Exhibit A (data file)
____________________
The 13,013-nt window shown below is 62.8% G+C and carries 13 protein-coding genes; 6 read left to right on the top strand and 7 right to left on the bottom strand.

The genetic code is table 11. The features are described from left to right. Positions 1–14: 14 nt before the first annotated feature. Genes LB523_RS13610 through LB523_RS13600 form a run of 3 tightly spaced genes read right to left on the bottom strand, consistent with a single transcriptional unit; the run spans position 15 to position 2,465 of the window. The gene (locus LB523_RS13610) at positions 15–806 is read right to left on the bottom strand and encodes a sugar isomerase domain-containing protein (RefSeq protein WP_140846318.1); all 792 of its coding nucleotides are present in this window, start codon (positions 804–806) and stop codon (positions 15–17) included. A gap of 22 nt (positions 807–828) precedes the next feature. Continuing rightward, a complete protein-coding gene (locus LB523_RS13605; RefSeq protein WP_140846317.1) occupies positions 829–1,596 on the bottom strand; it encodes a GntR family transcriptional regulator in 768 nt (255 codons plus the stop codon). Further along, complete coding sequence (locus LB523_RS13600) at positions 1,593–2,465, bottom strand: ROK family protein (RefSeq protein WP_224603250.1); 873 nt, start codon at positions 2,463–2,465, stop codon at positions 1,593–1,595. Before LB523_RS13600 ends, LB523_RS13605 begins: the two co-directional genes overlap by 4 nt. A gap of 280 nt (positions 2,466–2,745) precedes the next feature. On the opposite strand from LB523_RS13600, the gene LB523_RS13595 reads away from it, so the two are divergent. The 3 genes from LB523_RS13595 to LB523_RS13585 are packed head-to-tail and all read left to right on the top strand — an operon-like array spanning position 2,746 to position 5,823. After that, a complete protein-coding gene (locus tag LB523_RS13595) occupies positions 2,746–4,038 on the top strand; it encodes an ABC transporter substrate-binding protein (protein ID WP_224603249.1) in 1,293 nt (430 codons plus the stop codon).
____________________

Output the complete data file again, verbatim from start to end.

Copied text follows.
The 13,013-nt window shown below is 62.8% G+C and carries 13 protein-coding genes; 6 read left to right on the top strand and 7 right to left on the bottom strand.

The genetic code is table 11. The features are described from left to right. Positions 1–14: 14 nt before the first annotated feature. Genes LB523_RS13610 through LB523_RS13600 form a run of 3 tightly spaced genes read right to left on the bottom strand, consistent with a single transcriptional unit; the run spans position 15 to position 2,465 of the window. The gene (locus LB523_RS13610) at positions 15–806 is read right to left on the bottom strand and encodes a sugar isomerase domain-containing protein (RefSeq protein WP_140846318.1); all 792 of its coding nucleotides are present in this window, start codon (positions 804–806) and stop codon (positions 15–17) included. A gap of 22 nt (positions 807–828) precedes the next feature. Continuing rightward, a complete protein-coding gene (locus LB523_RS13605; RefSeq protein WP_140846317.1) occupies positions 829–1,596 on the bottom strand; it encodes a GntR family transcriptional regulator in 768 nt (255 codons plus the stop codon). Further along, complete coding sequence (locus LB523_RS13600) at positions 1,593–2,465, bottom strand: ROK family protein (RefSeq protein WP_224603250.1); 873 nt, start codon at positions 2,463–2,465, stop codon at positions 1,593–1,595. Before LB523_RS13600 ends, LB523_RS13605 begins: the two co-directional genes overlap by 4 nt. A gap of 280 nt (positions 2,466–2,745) precedes the next feature. On the opposite strand from LB523_RS13600, the gene LB523_RS13595 reads away from it, so the two are divergent. The 3 genes from LB523_RS13595 to LB523_RS13585 are packed head-to-tail and all read left to right on the top strand — an operon-like array spanning position 2,746 to position 5,823. After that, a complete protein-coding gene (locus tag LB523_RS13595) occupies positions 2,746–4,038 on the top strand; it encodes an ABC transporter substrate-binding protein (protein ID WP_224603249.1) in 1,293 nt (430 codons plus the stop codon).